them to work together as a team to create several points in favor of their position. Have each
group nominate a spokesperson who will engage in the debate.
Refer students to the TechTalk margin note to define Web bug.
A. Protecting Your Privacy Online
Review the steps recommended by the U.S. government to safeguard your privacy on the
Internet:
      1. Browse anonymously by surfing from sites such                     as   The   Anonymizer
      (www.anonymoizer.com) or The Cloak (www.the-cloak.com).
      2. Disable cookies on your Web browser.
      3. Use “throw-away” e-mail addresses.
      4. Tell children not to divulge any personal information online.
      5. Look for a privacy statement before providing personal information on a Web site.
Class Exercise: Demonstrate to students the process for disabling cookies on the Web browsers
in the computer lab.

V.       Privacy at Work                                                                CIYF 12.14
Web Link: Encourage students to find out about online reporting for employers to track their
employees by visiting the Web site www.spectorsoft.com, shown in Figure 12.8.

Discuss the issues around e-mail and Internet privacy at work. Review simple rules for
appropriate conduct at work including telephone, e-mail, and Internet usage.

VI.       The Encryption Debate                                                                CIYF 12.16
A.       Encryption Basics

Define the term encryption. Explain plain text and the use of an encryption key using the
example shown in Figure 12.9. Explain the rot-13 encryption technique for scrambling
characters. Define symmetric key encryption algorithm and encryption algorithm. Review the
commonly used Data Encryption Standard (DES).

B.       The Problem of Key Interception

Define strong encryption as an encryption method that is nearly impossible to break. However,
one can defeat the system not by breaking the code, but by stealing the key. This major
vulnerability of symmetric key encryption is called key interception.

Describe public key encryption and the use of a public key and a private key. Explain how
public key encryption works. Explain the system of Pretty Good Privacy (PGP) and discuss its
strengths and weaknesses.

Web Link: Direct students to visit Public Key Encryption for Dummies
(www.nwfusion.com/news/64452_05-17-1999.html) for an excellent description of the public
key encryption process.

C.       Key Length
CSC 1113 –Introduction to Computers                                                        Page 4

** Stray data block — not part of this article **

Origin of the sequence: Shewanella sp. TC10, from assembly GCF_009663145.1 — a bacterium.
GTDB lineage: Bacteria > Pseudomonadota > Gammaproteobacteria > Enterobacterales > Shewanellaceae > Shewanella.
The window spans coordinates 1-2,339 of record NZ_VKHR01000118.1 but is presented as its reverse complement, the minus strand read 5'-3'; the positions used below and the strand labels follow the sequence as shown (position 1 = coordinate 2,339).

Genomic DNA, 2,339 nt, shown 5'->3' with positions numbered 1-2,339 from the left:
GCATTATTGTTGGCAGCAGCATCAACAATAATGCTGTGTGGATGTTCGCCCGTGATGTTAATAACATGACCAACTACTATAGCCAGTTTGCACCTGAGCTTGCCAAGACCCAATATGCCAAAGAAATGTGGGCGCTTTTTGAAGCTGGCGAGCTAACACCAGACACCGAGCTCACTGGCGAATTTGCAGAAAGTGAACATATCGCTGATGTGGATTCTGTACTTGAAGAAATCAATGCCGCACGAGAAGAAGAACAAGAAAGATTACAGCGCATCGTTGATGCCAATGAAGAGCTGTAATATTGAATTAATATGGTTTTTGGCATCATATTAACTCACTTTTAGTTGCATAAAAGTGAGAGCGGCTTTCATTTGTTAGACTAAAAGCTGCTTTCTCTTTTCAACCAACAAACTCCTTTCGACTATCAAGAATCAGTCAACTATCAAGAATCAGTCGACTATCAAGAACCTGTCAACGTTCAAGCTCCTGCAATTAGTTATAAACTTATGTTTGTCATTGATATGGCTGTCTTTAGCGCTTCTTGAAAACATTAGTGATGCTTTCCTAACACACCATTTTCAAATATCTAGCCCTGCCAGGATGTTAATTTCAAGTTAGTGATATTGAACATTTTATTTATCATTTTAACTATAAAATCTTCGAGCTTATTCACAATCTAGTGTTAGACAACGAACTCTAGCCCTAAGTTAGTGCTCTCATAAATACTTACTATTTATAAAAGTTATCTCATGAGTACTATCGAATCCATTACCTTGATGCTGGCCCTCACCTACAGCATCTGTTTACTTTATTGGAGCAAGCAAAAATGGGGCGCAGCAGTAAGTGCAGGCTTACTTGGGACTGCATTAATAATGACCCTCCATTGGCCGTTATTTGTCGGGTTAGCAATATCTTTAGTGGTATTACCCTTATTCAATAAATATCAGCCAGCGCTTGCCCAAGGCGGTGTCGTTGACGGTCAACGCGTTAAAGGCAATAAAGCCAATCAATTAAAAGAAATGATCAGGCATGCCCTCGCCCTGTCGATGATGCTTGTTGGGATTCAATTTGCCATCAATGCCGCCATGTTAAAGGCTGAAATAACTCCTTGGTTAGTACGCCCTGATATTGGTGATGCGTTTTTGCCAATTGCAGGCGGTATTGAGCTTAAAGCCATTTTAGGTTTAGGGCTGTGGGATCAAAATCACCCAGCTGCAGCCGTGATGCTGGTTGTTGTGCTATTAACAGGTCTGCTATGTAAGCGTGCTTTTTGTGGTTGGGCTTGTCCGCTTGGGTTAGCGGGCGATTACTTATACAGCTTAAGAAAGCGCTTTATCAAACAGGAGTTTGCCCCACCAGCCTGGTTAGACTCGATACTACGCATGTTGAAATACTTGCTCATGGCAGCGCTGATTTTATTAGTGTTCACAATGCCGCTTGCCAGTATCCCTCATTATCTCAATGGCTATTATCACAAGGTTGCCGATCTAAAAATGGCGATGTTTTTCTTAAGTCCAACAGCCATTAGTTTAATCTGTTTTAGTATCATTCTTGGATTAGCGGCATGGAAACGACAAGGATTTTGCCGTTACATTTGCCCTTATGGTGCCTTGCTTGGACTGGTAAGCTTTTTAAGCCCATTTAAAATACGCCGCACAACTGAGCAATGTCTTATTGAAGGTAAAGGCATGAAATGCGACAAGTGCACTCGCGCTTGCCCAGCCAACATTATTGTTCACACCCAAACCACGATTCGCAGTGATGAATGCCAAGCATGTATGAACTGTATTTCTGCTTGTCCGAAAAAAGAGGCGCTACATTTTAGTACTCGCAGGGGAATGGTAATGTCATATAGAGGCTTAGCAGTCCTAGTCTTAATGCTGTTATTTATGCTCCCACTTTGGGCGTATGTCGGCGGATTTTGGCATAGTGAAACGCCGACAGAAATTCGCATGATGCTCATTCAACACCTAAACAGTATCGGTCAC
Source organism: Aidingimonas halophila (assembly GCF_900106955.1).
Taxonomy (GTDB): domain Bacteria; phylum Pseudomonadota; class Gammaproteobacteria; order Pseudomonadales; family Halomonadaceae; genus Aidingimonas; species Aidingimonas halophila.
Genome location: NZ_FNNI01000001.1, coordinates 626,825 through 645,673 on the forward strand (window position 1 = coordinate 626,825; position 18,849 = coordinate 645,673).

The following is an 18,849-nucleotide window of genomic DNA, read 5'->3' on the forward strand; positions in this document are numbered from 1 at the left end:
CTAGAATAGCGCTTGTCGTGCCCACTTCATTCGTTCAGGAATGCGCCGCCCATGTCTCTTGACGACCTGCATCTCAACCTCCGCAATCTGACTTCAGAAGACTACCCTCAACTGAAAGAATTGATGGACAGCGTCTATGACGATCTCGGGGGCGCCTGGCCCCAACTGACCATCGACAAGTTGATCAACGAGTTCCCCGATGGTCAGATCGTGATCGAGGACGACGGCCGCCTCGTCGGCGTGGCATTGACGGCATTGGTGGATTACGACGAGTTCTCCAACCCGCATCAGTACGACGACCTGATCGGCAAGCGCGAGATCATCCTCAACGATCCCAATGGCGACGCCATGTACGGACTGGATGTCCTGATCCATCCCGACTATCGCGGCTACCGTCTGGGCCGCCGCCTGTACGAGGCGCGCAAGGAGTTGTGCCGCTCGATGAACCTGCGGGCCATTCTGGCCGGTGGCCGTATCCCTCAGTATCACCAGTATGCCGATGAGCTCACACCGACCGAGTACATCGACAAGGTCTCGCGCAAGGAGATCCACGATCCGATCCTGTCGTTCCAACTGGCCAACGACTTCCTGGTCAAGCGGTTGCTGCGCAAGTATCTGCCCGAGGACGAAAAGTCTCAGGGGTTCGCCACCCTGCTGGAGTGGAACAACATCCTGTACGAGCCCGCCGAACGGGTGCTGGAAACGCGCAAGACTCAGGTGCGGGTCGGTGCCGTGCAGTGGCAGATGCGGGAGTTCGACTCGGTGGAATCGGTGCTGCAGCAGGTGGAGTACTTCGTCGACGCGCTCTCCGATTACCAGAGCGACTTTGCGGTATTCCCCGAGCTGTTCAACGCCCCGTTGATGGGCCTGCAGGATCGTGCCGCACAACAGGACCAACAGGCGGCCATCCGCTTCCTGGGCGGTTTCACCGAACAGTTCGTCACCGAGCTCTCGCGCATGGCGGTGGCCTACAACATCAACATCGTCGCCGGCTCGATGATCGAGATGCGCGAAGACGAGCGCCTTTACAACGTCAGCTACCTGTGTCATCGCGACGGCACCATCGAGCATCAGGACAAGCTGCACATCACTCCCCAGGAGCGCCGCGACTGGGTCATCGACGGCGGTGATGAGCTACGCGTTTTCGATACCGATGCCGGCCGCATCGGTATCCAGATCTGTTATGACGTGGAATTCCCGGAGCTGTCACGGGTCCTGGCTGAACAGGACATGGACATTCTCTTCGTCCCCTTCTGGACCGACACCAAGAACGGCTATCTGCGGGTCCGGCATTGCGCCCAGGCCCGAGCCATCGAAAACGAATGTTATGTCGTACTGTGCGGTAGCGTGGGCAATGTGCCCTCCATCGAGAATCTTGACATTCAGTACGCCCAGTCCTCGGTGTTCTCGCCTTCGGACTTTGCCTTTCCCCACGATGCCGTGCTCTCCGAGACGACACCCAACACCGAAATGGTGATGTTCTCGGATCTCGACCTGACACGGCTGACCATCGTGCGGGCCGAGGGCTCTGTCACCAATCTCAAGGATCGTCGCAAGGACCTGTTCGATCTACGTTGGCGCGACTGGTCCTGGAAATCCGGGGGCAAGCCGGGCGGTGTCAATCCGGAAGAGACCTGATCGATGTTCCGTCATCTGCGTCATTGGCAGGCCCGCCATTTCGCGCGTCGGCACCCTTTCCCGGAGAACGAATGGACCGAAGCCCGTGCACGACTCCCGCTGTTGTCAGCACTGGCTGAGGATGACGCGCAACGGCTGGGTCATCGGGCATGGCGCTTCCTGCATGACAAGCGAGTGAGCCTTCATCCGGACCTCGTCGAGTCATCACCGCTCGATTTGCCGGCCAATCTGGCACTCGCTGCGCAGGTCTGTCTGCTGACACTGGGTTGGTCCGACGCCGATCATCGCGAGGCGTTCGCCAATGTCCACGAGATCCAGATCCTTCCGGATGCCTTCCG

Chapter 12 Lecture Notes
Describe cryptanalysis as another word for code breaking. Explain that one way to break a code
is through the brute force method. Explain how key length can be used to prevent cryptanalysis.

D.      Public Key Encryption Algorithms

Teaching Tip: While much of this information is interesting, it may constitute “information
overload” for some of your students. To keep their attention, make your discussion of the topics
in this section brief.

Very briefly discuss some public key encryption algorithms, including the Diffie-Hellman
algorithm, the RSA encryption algorithm, and Fortezza.

E.      Digital Signatures and Certificates

Relate the use of digital signatures and digital certificates to public key encryption. Define
hash key. Further explain digital certificates defining the terms certificate authority (CA) and
web of trust.

F.      Toward a Public Key Infrastructure (PKA)

Describe why a public key infrastructure (PKI) is important, yet is slow in development.

Discuss some of the issues surrounding the adoption of a public key infrastructure. List and
describe the three alternatives to PKI being proposed by U.S. government agencies: the Clipper
Chip shown in Figure 12.12 which uses a back door, the key escrow plan proposed by the
Clinton administration, and a new back door-based system called key recovery.

Web Link: Students can learn more about cryptography issues by visiting the Web site
www.cdt.org/crypto.

Class Exercise: Refer to the Currents section “Navajo Code Talkers.” The following questions
may be posed to lead students in a discussion about the Navajo code talkers:

        1. Do you think there are any spoken languages today that could serve the same function
        as the Navajo language in 1942?

        2. Do you think computer message encryption will stand the test of time? Why or why
        not?

        3. The Navajo code talkers could only protect messages during transmission. Discuss the
        ways a computer message might be captured or compromised before or after the
        encryption/decryption cycle.

G.      Public Security Issues of Strong Encryption

Discuss export restrictions that are in place surrounding encryption algorithms and the reasons for
their existence.

Class Exercise: In the aftermath of September 11, 2001, there were calls in the U.S. Congress to
outlaw public key encryption. Prior to that, Louis J. Freeh, Director of the FBI, said the honest
CSC 1113 –Introduction to Computers                                                      Page 5
Chapter 12 Lecture Notes
have nothing to hide, and only criminals would use encryption. Lead the class in a discussion of
the implications of this statement.

Describe the Clipper Chip, key escrow plan and key recovery alternatives to public key
encryption proposed by U.S. government agencies.

H. The Academic Angle